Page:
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Ex-mayor of Brighton & Hove calls for two lanes of seafront road to be turned into bike lanes

Green Party councillor Pete West says current shared-use path on prom creates conflict between cyclists and pedestrians

A Green Party councillor who served as mayor of Brighton & Hove City Council from 2016-17 has said that two of the four lanes of road along the Brighton’s seafront should be turned into cycle lanes.

Pete West, the first councillor elected from his party to the seaside city’s council, made the appeal at a hustings focused on transport ahead of the 2 May local council elections, reports Brighton & Hove News.

“You’ve got a four-lane dual carriageway that is the preserve of motor vehicles because no one apart from the foolhardy like me is actually prepared to cycle along the road,” he said.

“So they’ve got it all to themselves whereas the cyclists and pedestrians are crammed together, milling on the prom,” he told the audience at the event, which was organised by Brighton Bike Hub, Bricycles, Brighton & Hove Friends of the Earth and the South Coast Alliance for Transport and the Environment (SCATE).

The councillor was replying to a question about the state of disrepair of a section of the National Cycle Network that runs along the promenade, and highlighted that there were too many people on foot and bike in some places for it to be shared safely.  

“I think we need to dig up the A259 between the Aquarium and at least West Street and perhaps beyond,” he said.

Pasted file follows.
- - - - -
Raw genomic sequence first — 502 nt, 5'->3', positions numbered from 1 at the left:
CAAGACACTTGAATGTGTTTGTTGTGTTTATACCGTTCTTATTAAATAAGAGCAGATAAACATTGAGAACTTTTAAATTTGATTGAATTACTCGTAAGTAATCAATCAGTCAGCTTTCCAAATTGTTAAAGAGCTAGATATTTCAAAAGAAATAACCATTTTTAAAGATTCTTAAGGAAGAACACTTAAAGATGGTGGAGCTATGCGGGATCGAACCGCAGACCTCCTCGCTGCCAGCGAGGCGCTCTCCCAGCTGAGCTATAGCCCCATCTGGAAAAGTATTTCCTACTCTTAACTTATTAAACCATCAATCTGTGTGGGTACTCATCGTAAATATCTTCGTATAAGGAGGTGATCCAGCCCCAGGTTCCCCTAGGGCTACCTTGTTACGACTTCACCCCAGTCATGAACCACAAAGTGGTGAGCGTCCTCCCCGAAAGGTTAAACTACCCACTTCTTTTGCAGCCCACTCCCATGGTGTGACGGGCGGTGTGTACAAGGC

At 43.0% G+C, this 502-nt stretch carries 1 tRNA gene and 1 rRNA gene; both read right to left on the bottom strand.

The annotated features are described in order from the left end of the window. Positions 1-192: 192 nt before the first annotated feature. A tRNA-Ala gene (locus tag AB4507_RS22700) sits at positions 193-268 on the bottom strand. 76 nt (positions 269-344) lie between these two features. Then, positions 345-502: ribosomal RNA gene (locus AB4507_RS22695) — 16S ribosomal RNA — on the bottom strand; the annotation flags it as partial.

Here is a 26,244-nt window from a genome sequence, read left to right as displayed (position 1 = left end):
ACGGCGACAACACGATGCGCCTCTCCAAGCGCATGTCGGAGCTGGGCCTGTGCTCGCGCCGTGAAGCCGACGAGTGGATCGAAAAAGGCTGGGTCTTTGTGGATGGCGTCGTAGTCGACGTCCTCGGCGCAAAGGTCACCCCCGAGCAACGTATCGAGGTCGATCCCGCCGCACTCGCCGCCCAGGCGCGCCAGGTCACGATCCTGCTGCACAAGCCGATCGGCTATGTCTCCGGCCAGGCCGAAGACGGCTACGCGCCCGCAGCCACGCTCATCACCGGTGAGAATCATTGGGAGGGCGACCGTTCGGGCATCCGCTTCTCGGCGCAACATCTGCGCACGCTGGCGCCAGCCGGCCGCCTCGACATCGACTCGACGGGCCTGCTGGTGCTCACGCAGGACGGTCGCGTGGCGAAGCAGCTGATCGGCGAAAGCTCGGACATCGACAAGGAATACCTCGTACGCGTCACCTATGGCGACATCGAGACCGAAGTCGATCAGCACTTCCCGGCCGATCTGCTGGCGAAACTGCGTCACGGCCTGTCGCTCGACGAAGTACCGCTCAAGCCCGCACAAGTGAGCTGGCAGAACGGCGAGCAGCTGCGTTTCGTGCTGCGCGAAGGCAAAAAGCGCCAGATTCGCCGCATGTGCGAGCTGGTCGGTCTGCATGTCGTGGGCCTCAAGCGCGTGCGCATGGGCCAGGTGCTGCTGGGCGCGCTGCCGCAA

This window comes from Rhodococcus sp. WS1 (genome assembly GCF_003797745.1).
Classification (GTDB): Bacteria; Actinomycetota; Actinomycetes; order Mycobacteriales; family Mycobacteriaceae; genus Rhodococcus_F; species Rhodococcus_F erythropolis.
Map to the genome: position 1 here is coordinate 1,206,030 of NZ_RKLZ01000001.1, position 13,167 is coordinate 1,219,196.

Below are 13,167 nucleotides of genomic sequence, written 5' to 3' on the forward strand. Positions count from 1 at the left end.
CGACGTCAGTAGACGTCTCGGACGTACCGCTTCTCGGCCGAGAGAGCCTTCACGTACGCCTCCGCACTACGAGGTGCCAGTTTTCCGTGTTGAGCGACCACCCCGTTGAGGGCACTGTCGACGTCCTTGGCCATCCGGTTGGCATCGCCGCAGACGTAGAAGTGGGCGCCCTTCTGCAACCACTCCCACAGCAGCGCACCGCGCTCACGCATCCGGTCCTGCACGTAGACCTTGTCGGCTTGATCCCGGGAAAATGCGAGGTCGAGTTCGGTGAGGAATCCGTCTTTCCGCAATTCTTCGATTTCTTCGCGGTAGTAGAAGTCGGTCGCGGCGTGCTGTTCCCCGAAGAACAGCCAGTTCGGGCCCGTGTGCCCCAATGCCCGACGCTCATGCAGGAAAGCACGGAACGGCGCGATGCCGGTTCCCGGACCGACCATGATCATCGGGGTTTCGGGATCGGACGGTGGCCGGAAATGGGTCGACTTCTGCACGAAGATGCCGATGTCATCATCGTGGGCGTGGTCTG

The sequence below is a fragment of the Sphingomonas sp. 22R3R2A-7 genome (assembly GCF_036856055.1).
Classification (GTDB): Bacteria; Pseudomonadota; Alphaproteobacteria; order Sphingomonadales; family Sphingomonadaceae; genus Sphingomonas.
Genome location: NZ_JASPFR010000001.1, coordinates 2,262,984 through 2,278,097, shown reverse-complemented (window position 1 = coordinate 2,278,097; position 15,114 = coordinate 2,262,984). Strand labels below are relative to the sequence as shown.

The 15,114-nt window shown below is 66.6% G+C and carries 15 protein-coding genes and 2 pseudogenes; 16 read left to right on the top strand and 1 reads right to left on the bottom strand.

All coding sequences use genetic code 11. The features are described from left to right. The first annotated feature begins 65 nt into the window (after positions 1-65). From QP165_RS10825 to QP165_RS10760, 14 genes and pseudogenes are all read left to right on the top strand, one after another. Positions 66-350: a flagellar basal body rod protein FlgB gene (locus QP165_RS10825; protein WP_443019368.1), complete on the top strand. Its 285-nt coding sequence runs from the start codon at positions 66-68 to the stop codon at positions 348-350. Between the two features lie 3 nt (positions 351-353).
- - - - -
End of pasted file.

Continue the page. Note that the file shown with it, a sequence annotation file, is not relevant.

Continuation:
“I think there can be hardly anyone who uses a bike in Brighton and hires that hasn’t had a terrible experience on that stretch.

“And that goes for all the pedestrians, particularly, visitors are totally uninducted in what to expect as they wander around the cycle lane.”

All candidates were asked if they were in favour of reducing the number of motor vehicle lanes on the road, with Liberal-Democrat candidate Christian Chadwick agreeing with Councillor West that they should.

Councillor Lee Wares, deputy leader of the Conservative group on the council disagreed, while Daniel Yates, the Labour leader of the council, did not commit one way or the other, saying: “It’s a piece of architecture just like anything else? If it becomes redundant, fine with me.”

Speaking about the proposed removal of the roundabout outside the city’s Aquarium which will bbe replaced by a traffic light-controlled junction, Councillor Yates continued: “If you want me to be honest about it, it’s a roundabout. A roundabout is a piece of road infrastructure.

“Whether there’s a roundabout or a junction, it doesn’t matter to me. What matters to me is the people who want to move through that space.

“How are they engaging with that space? How well are they moving with that space.

Throwing down the gauntlet to locals opposed to the scheme, he said: “If you’re upset, I’m the leader of the council, I’m up for election. Let the people of Moulsecoomb and Bevendean decide what they want to do with me.”

He also cited figures that showed that around six in ten people living in the city commuted by some form of sustainable transport – 21 per cent by walking, 19 per cent by train, 14 per cent by bus and 5 per cent by bike.

Simon joined as news editor in 2009 and is now the site’s community editor, acting as a link between the team producing the content and our readers. A law and languages graduate, published translator and former retail analyst, he has reported on issues as diverse as cycling-related court cases, anti-doping investigations, the latest developments in the bike industry and the sport’s biggest races. Now back in London full-time after 15 years living in Oxford and Cambridge, he loves cycling along the Thames but misses having his former riding buddy, Elodie the miniature schnauzer, in the basket in front of him.

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